Allowing your loved one to have a neurological disease
Links in some blog posts may earn a commission for The Brain Cleanup Coach.
When a human being considers something to be negative, the natural inclination is to try and change it if they can, or try to avoid it if they can.
Being in the presence of a neurological disease that is changing the person you know and love can create not only a lot of fear and anxiety, but also the desire to resist it or avoid it with all your might. How could you just let your love one live with this disease without putting up a fight?
In my view, there’s a very big difference between intentionally seeking out knowledge and solutions but not being attached to the outcome versus desperately trying to change something.
As an example, let’s say your mom has Parkinson’s. Your desire might be to try and control every aspect of her life in order to try and create the healthiest outcome possible. You watch her diet, push her to exercise, buy her brain puzzle books, buy her all the latest supplements. Is she better off for all this? Perhaps. But who are you really doing this for?
I pose this question, because I’ve been in this very situation, but replace Parkinson’s with Huntington’s Disease. Over the past 10 year, since my mom was diagnosed, I’ve tried to get her to change her lifestyle and diet. She’s definitely made some changes for the better, but not to the extent that would make me feel peaceful about it.
And therein lies the rub.
All my actions, while seemingly selfless (I mean I’m helping my mom with a neurological disease FFS!) were really about alleviating my own fears.
My mom loves candy. She loves sitting on her couch all day, doing simple word puzzles, reading the bible, watching my brother walk through the door when he gets home from work (he’s a live-in caretaker), and watching the occasional movie.
She does walk on her treadmill every morning for about 20 minutes. She forgets to brush her teeth. She is hardcore about her medications and panics if anyone recommends trying to taper down on something.
She loves her religion (the very one I, the black sheep, abandoned) and is very devoted to God.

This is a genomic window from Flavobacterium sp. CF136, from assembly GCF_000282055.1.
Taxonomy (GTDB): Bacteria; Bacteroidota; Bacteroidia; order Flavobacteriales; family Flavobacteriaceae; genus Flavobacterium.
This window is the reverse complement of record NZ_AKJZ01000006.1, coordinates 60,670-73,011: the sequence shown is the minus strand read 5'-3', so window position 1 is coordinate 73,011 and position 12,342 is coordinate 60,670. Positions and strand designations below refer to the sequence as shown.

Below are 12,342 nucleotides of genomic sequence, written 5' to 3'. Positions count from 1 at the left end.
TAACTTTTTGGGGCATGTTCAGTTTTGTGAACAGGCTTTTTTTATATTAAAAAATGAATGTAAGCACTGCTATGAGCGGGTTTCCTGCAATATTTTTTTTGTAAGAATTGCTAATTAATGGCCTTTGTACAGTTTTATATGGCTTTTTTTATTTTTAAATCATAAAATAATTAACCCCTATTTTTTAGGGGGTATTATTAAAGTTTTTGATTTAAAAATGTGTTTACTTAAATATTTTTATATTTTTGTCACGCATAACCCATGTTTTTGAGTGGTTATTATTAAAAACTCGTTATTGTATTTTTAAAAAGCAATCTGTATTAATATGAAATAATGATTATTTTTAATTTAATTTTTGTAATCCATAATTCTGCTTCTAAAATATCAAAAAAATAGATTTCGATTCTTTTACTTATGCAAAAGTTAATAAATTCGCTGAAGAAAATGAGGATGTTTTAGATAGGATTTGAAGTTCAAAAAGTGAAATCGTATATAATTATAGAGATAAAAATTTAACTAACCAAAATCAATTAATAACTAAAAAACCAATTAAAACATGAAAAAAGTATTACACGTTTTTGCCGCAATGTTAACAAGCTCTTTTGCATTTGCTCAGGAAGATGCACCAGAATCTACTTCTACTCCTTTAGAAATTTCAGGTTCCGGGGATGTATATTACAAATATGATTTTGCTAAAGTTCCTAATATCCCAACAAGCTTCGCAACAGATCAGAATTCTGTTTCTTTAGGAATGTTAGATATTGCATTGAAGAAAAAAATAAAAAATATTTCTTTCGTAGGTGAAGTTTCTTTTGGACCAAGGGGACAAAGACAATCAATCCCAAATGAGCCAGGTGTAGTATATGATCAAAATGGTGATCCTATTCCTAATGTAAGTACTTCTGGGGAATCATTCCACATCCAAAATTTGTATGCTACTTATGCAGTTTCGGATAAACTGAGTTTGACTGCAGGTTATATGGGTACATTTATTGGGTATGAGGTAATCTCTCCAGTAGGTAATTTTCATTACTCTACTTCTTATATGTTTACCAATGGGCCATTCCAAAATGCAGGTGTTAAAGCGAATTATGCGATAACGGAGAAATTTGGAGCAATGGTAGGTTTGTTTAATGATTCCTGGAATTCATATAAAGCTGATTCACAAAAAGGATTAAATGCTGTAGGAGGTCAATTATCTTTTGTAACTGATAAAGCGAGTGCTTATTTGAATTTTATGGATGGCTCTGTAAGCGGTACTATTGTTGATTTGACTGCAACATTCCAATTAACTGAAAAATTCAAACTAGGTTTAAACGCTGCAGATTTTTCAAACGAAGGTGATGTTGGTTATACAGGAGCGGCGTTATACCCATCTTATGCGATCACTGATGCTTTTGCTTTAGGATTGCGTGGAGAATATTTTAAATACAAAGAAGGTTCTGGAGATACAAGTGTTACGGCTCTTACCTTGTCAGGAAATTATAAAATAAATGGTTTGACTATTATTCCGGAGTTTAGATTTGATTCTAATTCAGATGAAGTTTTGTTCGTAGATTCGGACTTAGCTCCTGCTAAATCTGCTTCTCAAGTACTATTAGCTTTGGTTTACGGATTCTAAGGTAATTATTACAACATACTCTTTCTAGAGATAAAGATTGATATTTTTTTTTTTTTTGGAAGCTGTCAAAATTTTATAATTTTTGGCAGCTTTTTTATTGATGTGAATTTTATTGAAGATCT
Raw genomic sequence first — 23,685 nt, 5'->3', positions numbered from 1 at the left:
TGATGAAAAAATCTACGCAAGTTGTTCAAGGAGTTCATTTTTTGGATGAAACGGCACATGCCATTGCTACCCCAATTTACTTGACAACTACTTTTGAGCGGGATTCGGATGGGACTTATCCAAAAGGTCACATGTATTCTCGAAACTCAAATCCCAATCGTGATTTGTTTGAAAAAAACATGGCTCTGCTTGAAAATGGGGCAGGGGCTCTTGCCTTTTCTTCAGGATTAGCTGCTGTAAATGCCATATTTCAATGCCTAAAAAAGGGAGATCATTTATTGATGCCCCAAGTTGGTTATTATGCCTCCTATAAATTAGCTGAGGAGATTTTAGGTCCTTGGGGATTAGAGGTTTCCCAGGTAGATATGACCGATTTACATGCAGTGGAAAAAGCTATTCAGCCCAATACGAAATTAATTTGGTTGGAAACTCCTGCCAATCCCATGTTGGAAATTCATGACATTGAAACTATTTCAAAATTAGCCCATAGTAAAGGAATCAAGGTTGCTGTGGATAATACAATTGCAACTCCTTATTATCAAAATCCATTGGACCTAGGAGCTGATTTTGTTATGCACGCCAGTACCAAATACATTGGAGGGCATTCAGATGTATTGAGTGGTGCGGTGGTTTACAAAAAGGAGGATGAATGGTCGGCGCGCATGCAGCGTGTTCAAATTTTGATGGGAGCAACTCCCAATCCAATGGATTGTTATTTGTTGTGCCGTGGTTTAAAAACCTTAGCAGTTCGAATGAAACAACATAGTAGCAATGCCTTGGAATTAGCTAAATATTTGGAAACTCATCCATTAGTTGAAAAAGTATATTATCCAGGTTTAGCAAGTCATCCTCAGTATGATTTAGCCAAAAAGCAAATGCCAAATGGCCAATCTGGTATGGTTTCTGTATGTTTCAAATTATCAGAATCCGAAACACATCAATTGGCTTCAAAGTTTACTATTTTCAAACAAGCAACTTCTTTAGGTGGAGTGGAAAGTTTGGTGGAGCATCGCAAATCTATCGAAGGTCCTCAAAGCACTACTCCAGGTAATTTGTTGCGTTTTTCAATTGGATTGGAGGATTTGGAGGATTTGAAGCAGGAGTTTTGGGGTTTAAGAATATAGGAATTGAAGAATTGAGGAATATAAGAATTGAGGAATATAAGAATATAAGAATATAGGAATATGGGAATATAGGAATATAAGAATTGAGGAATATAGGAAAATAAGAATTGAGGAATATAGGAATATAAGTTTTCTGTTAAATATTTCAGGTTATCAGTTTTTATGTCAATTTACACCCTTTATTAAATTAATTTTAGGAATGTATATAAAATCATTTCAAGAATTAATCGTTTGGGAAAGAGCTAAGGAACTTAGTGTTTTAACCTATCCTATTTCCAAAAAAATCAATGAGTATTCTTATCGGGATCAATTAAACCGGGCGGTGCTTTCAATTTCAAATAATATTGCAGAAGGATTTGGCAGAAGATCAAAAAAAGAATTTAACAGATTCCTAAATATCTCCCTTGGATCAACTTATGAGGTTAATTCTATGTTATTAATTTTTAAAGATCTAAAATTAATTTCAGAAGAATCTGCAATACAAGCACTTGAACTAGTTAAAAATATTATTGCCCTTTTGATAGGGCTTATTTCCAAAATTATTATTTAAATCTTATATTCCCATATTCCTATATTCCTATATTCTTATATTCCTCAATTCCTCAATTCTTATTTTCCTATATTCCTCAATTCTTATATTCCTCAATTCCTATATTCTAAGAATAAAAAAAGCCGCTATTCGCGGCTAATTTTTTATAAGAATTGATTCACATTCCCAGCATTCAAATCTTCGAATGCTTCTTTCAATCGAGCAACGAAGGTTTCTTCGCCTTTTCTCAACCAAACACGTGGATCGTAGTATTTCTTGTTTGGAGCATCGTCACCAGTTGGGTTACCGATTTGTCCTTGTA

She lives with a neurological disease, and continues with her life the best way she sees fit.
In the past I didn’t think it was the best way, and I wanted to try and control her, try and make her change her habits, so I wouldn’t have to feel the fear of anticipating her disease progressing, or something else like diabetes popping up, or waiting for a phone call from my brother that she was in the ER.
But I can’t control her. I still share my healthy lifestyle with her, and interesting things I discover about brain heath. I still encourage her to brush her teeth, and tell her how great it is that she walks on her treadmill. I still sometimes remind her that at some point diabetes might be on the horizon, simply because at some point her cells might not be able to handle her sugar intake.
I’ve just become very conscious about the fact that if I ever try to use guilt or fear to change her behavior, that’s my shit I need to deal with. My mom’s brain might be under attack, but the wisdom of her body persists. If it’s obvious a behavior has become life threatening, then we’ll deal with it together. My mom is going to die. There is NOTHING I can do to change that fact.
So I allow her to have Huntington’s Disease, and live as the human being she wants to.
There are a couple of definitions for the word “allow” and I think this one fits best in a case like this:
“Give the necessary time or opportunity for.”
My mom is who she is, and this disease is part of that. If I fight it tooth and nail, I am fighting my mom.
And if I really think about it, there’s no sense in that.
Work with me
Would you like help changing the mental relationship you have with a disease a loved one has? I can help you do that.
Book a complimentary consultation with me to start exploring the possibilities.